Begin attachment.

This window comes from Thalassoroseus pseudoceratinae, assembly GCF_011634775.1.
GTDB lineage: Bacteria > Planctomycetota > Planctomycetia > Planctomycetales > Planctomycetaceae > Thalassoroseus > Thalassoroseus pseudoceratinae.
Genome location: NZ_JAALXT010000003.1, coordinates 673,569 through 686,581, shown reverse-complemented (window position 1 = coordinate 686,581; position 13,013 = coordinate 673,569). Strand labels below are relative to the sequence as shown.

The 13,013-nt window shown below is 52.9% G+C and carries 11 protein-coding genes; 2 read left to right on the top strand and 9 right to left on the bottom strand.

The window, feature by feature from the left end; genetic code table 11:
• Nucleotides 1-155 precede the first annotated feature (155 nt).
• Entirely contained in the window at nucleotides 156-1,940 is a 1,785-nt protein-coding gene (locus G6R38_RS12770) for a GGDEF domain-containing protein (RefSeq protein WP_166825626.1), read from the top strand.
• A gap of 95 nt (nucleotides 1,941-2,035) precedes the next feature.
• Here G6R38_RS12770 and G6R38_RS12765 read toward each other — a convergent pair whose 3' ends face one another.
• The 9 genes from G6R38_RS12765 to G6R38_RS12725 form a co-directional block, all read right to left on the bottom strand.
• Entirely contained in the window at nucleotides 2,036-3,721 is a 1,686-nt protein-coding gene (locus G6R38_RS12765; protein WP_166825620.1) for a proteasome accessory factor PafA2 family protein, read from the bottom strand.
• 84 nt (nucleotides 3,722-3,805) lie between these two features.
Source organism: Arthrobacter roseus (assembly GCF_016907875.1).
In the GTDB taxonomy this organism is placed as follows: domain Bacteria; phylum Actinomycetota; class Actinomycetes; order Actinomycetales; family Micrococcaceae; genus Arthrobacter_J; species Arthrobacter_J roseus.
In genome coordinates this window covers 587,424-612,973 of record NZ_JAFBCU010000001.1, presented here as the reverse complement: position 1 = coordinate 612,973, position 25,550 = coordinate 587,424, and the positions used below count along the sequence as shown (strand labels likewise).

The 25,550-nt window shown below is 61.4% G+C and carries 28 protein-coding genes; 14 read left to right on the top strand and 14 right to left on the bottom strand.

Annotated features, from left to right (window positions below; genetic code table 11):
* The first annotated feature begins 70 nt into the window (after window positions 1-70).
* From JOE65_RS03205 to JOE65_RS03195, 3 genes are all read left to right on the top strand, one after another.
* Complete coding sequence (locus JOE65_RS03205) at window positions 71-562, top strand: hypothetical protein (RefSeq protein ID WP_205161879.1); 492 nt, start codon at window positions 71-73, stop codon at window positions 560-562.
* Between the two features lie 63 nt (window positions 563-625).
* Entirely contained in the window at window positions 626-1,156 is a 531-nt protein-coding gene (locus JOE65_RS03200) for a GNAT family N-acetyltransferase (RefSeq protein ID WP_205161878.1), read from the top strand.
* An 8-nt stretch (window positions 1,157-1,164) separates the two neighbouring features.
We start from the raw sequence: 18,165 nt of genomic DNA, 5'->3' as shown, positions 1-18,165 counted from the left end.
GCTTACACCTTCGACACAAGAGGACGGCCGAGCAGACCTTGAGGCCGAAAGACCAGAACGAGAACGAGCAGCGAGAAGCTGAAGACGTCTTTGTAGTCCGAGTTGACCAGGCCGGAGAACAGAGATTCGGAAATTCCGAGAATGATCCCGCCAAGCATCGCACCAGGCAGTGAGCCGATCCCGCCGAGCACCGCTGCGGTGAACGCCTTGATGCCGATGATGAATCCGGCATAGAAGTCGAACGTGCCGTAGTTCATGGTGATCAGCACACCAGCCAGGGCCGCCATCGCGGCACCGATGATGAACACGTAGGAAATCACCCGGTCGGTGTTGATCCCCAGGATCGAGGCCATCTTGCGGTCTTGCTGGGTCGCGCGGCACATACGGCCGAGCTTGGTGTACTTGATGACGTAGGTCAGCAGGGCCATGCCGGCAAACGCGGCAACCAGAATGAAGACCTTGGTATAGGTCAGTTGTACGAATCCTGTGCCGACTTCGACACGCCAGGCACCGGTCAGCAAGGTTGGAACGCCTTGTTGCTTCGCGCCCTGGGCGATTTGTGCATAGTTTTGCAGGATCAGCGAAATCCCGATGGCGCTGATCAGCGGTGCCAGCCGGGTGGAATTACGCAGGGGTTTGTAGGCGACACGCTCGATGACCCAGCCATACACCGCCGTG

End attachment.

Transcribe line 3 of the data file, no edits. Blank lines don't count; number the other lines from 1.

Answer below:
Genome location: NZ_JAALXT010000003.1, coordinates 673,569 through 686,581, shown reverse-complemented (window position 1 = coordinate 686,581; position 13,013 = coordinate 673,569). Strand labels below are relative to the sequence as shown.